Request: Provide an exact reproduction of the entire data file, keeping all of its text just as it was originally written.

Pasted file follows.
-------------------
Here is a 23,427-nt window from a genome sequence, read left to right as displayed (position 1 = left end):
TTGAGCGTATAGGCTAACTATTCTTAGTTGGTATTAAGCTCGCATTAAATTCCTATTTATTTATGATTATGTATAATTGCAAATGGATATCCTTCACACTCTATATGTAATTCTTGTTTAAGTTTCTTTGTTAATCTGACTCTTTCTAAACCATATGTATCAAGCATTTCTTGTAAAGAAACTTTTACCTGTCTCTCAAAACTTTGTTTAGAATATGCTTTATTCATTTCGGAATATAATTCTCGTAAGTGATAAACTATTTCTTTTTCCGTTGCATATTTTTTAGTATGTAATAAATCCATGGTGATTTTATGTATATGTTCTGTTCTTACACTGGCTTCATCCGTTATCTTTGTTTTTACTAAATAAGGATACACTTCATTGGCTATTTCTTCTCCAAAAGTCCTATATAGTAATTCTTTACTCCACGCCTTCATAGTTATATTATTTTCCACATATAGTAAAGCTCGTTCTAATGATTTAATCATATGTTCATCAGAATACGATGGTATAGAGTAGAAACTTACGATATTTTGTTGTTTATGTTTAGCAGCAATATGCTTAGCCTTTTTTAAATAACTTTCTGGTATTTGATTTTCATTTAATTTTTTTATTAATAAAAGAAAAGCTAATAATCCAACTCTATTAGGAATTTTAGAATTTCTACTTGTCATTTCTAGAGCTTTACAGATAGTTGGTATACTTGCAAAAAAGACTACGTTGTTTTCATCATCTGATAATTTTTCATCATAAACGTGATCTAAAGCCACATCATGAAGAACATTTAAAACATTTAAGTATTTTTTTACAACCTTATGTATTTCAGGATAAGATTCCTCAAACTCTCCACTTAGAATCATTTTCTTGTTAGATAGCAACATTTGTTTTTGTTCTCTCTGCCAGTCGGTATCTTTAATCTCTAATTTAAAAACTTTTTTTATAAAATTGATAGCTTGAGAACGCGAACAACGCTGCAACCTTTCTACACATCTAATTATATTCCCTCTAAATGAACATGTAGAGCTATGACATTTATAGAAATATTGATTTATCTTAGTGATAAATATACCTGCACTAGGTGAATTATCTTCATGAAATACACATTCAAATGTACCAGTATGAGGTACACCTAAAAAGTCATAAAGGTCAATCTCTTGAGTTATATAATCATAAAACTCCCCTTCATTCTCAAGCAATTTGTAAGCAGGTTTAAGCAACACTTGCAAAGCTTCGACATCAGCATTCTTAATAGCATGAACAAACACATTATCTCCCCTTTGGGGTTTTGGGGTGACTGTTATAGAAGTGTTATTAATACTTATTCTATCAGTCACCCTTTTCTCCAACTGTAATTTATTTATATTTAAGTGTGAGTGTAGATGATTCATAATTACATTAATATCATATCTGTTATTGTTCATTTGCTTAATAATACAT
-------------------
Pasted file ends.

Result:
Here is a 23,427-nt window from a genome sequence, read left to right as displayed (position 1 = left end):
TTGAGCGTATAGGCTAACTATTCTTAGTTGGTATTAAGCTCGCATTAAATTCCTATTTATTTATGATTATGTATAATTGCAAATGGATATCCTTCACACTCTATATGTAATTCTTGTTTAAGTTTCTTTGTTAATCTGACTCTTTCTAAACCATATGTATCAAGCATTTCTTGTAAAGAAACTTTTACCTGTCTCTCAAAACTTTGTTTAGAATATGCTTTATTCATTTCGGAATATAATTCTCGTAAGTGATAAACTATTTCTTTTTCCGTTGCATATTTTTTAGTATGTAATAAATCCATGGTGATTTTATGTATATGTTCTGTTCTTACACTGGCTTCATCCGTTATCTTTGTTTTTACTAAATAAGGATACACTTCATTGGCTATTTCTTCTCCAAAAGTCCTATATAGTAATTCTTTACTCCACGCCTTCATAGTTATATTATTTTCCACATATAGTAAAGCTCGTTCTAATGATTTAATCATATGTTCATCAGAATACGATGGTATAGAGTAGAAACTTACGATATTTTGTTGTTTATGTTTAGCAGCAATATGCTTAGCCTTTTTTAAATAACTTTCTGGTATTTGATTTTCATTTAATTTTTTTATTAATAAAAGAAAAGCTAATAATCCAACTCTATTAGGAATTTTAGAATTTCTACTTGTCATTTCTAGAGCTTTACAGATAGTTGGTATACTTGCAAAAAAGACTACGTTGTTTTCATCATCTGATAATTTTTCATCATAAACGTGATCTAAAGCCACATCATGAAGAACATTTAAAACATTTAAGTATTTTTTTACAACCTTATGTATTTCAGGATAAGATTCCTCAAACTCTCCACTTAGAATCATTTTCTTGTTAGATAGCAACATTTGTTTTTGTTCTCTCTGCCAGTCGGTATCTTTAATCTCTAATTTAAAAACTTTTTTTATAAAATTGATAGCTTGAGAACGCGAACAACGCTGCAACCTTTCTACACATCTAATTATATTCCCTCTAAATGAACATGTAGAGCTATGACATTTATAGAAATATTGATTTATCTTAGTGATAAATATACCTGCACTAGGTGAATTATCTTCATGAAATACACATTCAAATGTACCAGTATGAGGTACACCTAAAAAGTCATAAAGGTCAATCTCTTGAGTTATATAATCATAAAACTCCCCTTCATTCTCAAGCAATTTGTAAGCAGGTTTAAGCAACACTTGCAAAGCTTCGACATCAGCATTCTTAATAGCATGAACAAACACATTATCTCCCCTTTGGGGTTTTGGGGTGACTGTTATAGAAGTGTTATTAATACTTATTCTATCAGTCACCCTTTTCTCCAACTGTAATTTATTTATATTTAAGTGTGAGTGTAGATGATTCATAATTACATTAATATCATATCTGTTATTGTTCATTTGCTTAATAATACAT